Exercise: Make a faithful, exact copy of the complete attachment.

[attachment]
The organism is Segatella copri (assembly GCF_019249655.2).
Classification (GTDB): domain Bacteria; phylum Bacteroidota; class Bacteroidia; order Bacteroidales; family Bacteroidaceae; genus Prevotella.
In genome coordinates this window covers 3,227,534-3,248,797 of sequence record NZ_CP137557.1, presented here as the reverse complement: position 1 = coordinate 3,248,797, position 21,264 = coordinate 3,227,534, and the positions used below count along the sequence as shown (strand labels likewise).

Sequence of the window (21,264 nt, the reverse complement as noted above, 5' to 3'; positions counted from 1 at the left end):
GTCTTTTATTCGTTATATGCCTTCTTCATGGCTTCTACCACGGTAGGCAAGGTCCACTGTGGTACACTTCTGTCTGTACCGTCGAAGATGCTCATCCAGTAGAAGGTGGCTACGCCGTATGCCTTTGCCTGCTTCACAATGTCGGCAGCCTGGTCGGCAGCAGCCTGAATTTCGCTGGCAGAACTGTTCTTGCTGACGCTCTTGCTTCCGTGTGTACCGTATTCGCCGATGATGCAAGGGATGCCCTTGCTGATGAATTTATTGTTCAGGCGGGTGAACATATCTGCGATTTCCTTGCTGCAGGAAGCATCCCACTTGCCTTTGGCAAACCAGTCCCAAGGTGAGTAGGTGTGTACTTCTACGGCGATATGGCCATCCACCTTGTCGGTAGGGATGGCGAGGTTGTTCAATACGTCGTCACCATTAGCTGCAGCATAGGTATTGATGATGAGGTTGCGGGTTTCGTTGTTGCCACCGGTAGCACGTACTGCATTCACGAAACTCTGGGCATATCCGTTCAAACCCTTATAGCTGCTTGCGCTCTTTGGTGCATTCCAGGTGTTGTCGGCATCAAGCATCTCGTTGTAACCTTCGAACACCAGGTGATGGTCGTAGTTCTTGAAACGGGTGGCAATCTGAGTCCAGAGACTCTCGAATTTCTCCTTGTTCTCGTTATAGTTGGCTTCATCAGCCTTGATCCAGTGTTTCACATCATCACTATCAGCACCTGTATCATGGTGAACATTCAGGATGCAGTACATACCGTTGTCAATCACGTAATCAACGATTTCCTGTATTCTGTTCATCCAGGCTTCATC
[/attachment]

The organism is Segatella copri (assembly GCF_019249655.2).
Classification (GTDB): domain Bacteria; phylum Bacteroidota; class Bacteroidia; order Bacteroidales; family Bacteroidaceae; genus Prevotella.
In genome coordinates this window covers 3,227,534-3,248,797 of sequence record NZ_CP137557.1, presented here as the reverse complement: position 1 = coordinate 3,248,797, position 21,264 = coordinate 3,227,534, and the positions used below count along the sequence as shown (strand labels likewise).

Sequence of the window (21,264 nt, the reverse complement as noted above, 5' to 3'; positions counted from 1 at the left end):
GTCTTTTATTCGTTATATGCCTTCTTCATGGCTTCTACCACGGTAGGCAAGGTCCACTGTGGTACACTTCTGTCTGTACCGTCGAAGATGCTCATCCAGTAGAAGGTGGCTACGCCGTATGCCTTTGCCTGCTTCACAATGTCGGCAGCCTGGTCGGCAGCAGCCTGAATTTCGCTGGCAGAACTGTTCTTGCTGACGCTCTTGCTTCCGTGTGTACCGTATTCGCCGATGATGCAAGGGATGCCCTTGCTGATGAATTTATTGTTCAGGCGGGTGAACATATCTGCGATTTCCTTGCTGCAGGAAGCATCCCACTTGCCTTTGGCAAACCAGTCCCAAGGTGAGTAGGTGTGTACTTCTACGGCGATATGGCCATCCACCTTGTCGGTAGGGATGGCGAGGTTGTTCAATACGTCGTCACCATTAGCTGCAGCATAGGTATTGATGATGAGGTTGCGGGTTTCGTTGTTGCCACCGGTAGCACGTACTGCATTCACGAAACTCTGGGCATATCCGTTCAAACCCTTATAGCTGCTTGCGCTCTTTGGTGCATTCCAGGTGTTGTCGGCATCAAGCATCTCGTTGTAACCTTCGAACACCAGGTGATGGTCGTAGTTCTTGAAACGGGTGGCAATCTGAGTCCAGAGACTCTCGAATTTCTCCTTGTTCTCGTTATAGTTGGCTTCATCAGCCTTGATCCAGTGTTTCACATCATCACTATCAGCACCTGTATCATGGTGAACATTCAGGATGCAGTACATACCGTTGTCAATCACGTAATCAACGATTTCCTGTATTCTGTTCATCCAGGCTTCATC